Measure time for a tank to empty by weight

using either a modified bathroom scale or loadcell to measure the weight of a container for the full weight. Then have it calculate how long it would take to become empty.

Something like change in weight over every 5 seconds, then calculate that amount into the original wight to how long it would take at that rate for it to become completely empty. In either a amount of time left or a percentage of what is remaining in the tank.

I think it is possible, but maybe more math is involved.

I think it is possible, but maybe more math is involved.

Yes, quite possible. Only 'trap' is if the container is of non regular shape like a sphere where material leaving would not be a linear function with time. In that case the math gets a lot harder.

Lefty

Guess it would read that the tank is emptying faster than it was.

[quote author=Rob K link=topic=51567.msg367730#msg367730 date=1297198215] Guess it would read that the tank is emptying faster than it was. [/quote]

Correct. As the level drops, the pressure at the bottom of the tank drops and the speed with which tank empties slows.

I am having a bit of an issue.

This is as far as I have gotten. Basically a renamed version of the AnalogRead

Can some one point me to an example where I can store and recall values? Trying to get a button to store the read value.

int weightsensor = 0;                       
int read_weight  = 0;

void setup()
{
  Serial.begin(9600);
}

void loop()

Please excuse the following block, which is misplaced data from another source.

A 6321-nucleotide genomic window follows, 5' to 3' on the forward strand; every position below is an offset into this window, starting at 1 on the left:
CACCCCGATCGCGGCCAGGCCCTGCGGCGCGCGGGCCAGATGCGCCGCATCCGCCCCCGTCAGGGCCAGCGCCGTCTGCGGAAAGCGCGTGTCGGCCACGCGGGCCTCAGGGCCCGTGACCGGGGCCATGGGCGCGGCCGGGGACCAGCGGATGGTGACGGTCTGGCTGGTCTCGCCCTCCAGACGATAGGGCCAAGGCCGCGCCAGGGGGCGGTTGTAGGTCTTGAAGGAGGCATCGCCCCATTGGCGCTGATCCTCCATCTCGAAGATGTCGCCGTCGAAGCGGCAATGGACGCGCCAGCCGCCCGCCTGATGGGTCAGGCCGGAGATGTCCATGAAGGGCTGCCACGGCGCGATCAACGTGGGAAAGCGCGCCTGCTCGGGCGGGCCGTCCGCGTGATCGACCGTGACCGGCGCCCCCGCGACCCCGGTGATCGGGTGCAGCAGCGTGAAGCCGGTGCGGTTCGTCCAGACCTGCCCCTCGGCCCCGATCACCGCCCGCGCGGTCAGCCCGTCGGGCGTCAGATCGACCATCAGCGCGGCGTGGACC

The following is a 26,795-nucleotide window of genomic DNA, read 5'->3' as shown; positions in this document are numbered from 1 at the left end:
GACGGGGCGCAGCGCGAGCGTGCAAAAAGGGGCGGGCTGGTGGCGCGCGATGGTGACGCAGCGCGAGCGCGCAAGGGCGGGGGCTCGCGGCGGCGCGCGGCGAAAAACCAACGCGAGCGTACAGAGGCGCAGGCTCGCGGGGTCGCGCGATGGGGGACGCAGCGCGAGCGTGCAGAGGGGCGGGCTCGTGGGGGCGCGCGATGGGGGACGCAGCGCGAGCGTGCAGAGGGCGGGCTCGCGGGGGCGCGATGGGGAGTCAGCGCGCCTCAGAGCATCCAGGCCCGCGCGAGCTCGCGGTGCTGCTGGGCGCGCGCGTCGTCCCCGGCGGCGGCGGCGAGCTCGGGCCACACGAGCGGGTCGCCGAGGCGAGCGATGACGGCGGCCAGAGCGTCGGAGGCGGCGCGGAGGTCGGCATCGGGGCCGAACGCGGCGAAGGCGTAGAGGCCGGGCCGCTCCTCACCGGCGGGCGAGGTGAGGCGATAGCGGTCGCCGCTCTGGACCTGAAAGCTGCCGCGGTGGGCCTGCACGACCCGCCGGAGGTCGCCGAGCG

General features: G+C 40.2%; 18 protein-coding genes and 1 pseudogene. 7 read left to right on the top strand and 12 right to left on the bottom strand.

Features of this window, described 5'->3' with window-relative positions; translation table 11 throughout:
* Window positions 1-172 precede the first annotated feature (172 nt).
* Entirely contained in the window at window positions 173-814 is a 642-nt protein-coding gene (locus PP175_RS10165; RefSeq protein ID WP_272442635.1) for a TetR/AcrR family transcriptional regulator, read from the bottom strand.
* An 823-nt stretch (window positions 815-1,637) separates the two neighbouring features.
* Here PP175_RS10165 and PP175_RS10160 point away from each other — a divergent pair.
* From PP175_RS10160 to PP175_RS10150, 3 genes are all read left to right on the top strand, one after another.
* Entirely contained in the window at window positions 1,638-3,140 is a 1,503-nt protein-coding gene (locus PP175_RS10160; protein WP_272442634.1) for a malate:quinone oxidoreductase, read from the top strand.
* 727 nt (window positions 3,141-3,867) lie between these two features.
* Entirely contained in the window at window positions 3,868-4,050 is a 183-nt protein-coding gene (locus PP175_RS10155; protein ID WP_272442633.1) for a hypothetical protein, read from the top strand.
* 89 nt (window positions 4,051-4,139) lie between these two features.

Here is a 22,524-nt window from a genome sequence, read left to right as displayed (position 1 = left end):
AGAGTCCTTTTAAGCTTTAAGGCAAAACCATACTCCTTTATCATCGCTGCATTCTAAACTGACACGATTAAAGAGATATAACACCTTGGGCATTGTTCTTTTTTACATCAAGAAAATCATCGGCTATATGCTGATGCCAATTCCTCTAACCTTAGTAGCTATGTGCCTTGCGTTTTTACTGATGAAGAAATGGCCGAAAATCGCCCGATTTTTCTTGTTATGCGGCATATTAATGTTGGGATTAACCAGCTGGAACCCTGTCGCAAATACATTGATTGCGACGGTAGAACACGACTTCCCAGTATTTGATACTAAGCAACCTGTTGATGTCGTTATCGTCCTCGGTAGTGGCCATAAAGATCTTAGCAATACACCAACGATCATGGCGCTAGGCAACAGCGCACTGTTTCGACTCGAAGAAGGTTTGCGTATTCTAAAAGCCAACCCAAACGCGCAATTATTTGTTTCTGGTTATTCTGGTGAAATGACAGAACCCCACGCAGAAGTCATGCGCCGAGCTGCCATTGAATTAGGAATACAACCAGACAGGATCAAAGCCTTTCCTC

{
  read_weight = analogRead(weightsensor);    
  Serial.println(read_weight);   
  delay(500);  
}

Can some one point me to an example where I can store and recall values?

You already are,

store

read_weight = analogRead(weightsensor);

recall

Serial.println(read_weight);

or are you referring to non-volatile storage?


Rob

How is the container being emptied?

Is it a continuous nearly constant change in mass (aka feeding a gasoline engine at a constant power) or an intermittent change in rate that sometimes pauses completely?

What time frame is the container being emptied in? (seconds, minutes, hours, days?)

All of these will greatly effect how the time until empty should be calculated. Also, as mentioned before, if the rate of emptying is related to the volume of the container a model of volume vs change in volume needs to be created to accurately predict time to empty.

Are we talking liquid or solids? Depending on the circumstances, the change in mass may be dynamically affecting your mass measurement, making this very very complicated.

Please provide additional details so we may better help you :)

SORRY BUSY WITH SCHOOL.

I have more info on this project. I'm actually working on it for a friend.

The "tank" is a BBQ LP tank. Wants to be able to tell ow much time would be left on a tank down nearest +/- 5 minutes. Has to be able to work with high, low, medium and any combination of heat settings to give an estimated time left on that tank.

[quote author=Rob K link=topic=51567.msg374415#msg374415 date=1297876864] SORRY BUSY WITH SCHOOL.

I have more info on this project. I'm actually working on it for a friend.

The "tank" is a BBQ LP tank. Wants to be able to tell ow much time would be left on a tank down nearest +/- 5 minutes. Has to be able to work with high, low, medium and any combination of heat settings to give an estimated time left on that tank. [/quote]

That might be a challenging math problem. For one thing the vapor pressure avalible at the tank changes with ambient temperature changes (which effects fuel flow rate) and that might make the +/- 5 mins accuracy spec a little tricky to calculate. Interesting project, good luck and let us know how it proceeds. Maybe a simple alarm when tank reaches 5% of full tank weight?

Lefty